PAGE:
The Brandy Alexander is sometimes referred to as an Alexander No. 2, which makes one wonder if there is an Alexander or an Alexander No. 1. And if so, how come we have never heard of it? Turns out there is an Alexander cocktail that has been largely lost to history—buried by its own shiny offspring like the Corpse Reviver #1 cocktail or the first Evil Dead movie. The original Alexander cocktail used gin—gin, dark crème de cacao, and cream—before getting kicked to the curb by its highfalutin, cognac-using progeny, the Brandy Alexander.
But we are not making the Alexander today. We are making the Alexandra, which is made with gin, dark crème de cacao, and cream—wait, that sounds exactly like the Alexander! What is this? Is this the same drink? Some digging around leads us to Simon Difford’s nice history of the Alexander, which links to a 1937 text called New Orleans Drinks and How to Mix ‘em. Here there is a drink called the Alexandre, and for a moment I wonder if that’s how the Alexander became the Alexandre became the Alexandra, one letter at a time.
But no, this How to Mix ’em recipe adds egg white so it’s a different drink completely. And they address their creative “Frenchy” spelling: “If you have trouble with its pronunciation, simply hold your nose tight between thumb and forefinger. But, should you mischance pronounce it Alexander—it will taste just the same, And the taste is simply de-lovely.”
I don’t know what to believe anymore. My life is a lie. Either this is cocktail is just a misspelling that made it past the copy editor or the Alexandra is another historical example of a pioneering woman doing great work and getting none of the accolades.
1 oz. cream
1 oz. gin (Distillery 209)
1 oz. dark crème de cacao (Tempus Fugit)
Shake with ice and pour slowly.
Brian: “Pour slowly.” What’s that all about?
Eric: You know we have to pour it fast now. To see what happens.
Brian: As fast as possible.
Eric: What could go wrong?
We discuss which gin will work the best in this cocktail and decide that something a little less ginny might be in order. Brian digs out a small bottle of San Francisco based Distillery 209’s gin. Even though this modern New American gin is probably not historically accurate in this cocktail—it should be a London dry—we have high hopes for it. And in the end we do pour slowly, actually.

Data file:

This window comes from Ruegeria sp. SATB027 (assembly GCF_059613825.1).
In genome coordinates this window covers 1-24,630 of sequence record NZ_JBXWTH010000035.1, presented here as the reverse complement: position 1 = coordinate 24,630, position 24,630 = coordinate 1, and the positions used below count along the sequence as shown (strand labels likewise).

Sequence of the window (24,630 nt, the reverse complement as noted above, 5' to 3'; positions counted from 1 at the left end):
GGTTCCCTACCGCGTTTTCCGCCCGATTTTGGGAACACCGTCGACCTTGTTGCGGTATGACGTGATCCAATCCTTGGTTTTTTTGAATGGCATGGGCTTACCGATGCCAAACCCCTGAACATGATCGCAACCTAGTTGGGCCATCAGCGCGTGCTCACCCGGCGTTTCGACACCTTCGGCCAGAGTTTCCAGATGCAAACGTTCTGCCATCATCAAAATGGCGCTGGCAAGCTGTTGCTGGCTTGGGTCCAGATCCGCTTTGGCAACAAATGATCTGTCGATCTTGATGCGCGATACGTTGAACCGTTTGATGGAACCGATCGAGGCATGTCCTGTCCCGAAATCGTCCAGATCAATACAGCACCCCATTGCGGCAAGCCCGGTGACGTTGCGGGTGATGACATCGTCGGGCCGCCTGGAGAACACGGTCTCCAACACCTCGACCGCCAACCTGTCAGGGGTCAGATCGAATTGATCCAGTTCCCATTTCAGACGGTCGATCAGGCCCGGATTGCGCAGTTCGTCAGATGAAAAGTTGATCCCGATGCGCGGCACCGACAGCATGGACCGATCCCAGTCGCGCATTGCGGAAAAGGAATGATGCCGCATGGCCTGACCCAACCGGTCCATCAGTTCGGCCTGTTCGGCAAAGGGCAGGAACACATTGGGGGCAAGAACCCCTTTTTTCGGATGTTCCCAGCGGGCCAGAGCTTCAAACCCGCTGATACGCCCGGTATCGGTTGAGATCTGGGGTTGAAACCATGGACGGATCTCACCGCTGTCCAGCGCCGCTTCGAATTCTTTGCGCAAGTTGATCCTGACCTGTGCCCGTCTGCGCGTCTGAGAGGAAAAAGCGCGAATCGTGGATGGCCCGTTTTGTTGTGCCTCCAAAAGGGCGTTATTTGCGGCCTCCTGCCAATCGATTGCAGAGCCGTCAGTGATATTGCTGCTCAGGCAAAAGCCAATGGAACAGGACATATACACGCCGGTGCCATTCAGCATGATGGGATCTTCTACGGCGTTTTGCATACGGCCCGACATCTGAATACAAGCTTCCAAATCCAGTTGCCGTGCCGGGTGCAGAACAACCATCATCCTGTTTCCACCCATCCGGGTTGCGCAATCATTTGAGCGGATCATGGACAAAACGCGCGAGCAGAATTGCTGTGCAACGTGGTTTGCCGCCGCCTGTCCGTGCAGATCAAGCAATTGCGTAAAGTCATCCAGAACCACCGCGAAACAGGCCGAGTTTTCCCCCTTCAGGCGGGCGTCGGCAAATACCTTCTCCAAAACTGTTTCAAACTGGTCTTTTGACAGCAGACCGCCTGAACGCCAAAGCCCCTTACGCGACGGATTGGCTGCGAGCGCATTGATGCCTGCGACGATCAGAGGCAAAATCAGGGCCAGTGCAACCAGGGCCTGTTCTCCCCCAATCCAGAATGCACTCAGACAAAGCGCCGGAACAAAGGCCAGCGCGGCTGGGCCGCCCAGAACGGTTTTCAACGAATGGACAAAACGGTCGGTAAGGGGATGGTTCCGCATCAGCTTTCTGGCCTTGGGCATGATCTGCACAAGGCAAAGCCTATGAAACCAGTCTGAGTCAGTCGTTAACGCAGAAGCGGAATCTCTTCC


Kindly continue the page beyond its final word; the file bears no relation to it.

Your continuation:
Eric: Wow, this one looks respectable. This one looks good!
Brian: (drinks) It is good. That was right of us to not choose an overpowering gin. If I were to use Hendricks or that Two James that I have in there it would have been way too floral.
Eric: (drinks) It’s delicious.
Brian: It’s great. Next time maybe we should end the day with cream drinks to coat everything that came before it.
Eric: Are you tasting the gin or is it buried in there?
Brian: I’m not getting any juniper or anything.
Eric: Hmm, then maybe we should have gone with something a little more forward. This is very desserty. It’s evocative of a white Russian in a way, but even dessertier for me because of the heavy cream and the crème de cacao.
Brian: This was one of John Lennon’s favorite drinks apparently. Because it reminded him of a milkshake!
Eric: The powerful Brandy Alexander lobby would have you believe that you can make music like the Beatles if you drink enough of these.
Brian: I’d say this is a solid 7.
Eric: Wait, are you ranking each drink as it compares to others or to the idealized form of itself? What is Plato’s idealized form of a cream and coffee or cocoa and neutral spirit drink? Because if you look at it in that context, it’s an 8.
SCORES: Brian 7, Eric 7.5, Plato 8
At long last, a good cocktail. Sweet as your last kiss. Thank God for little miracles! I can go on with life now.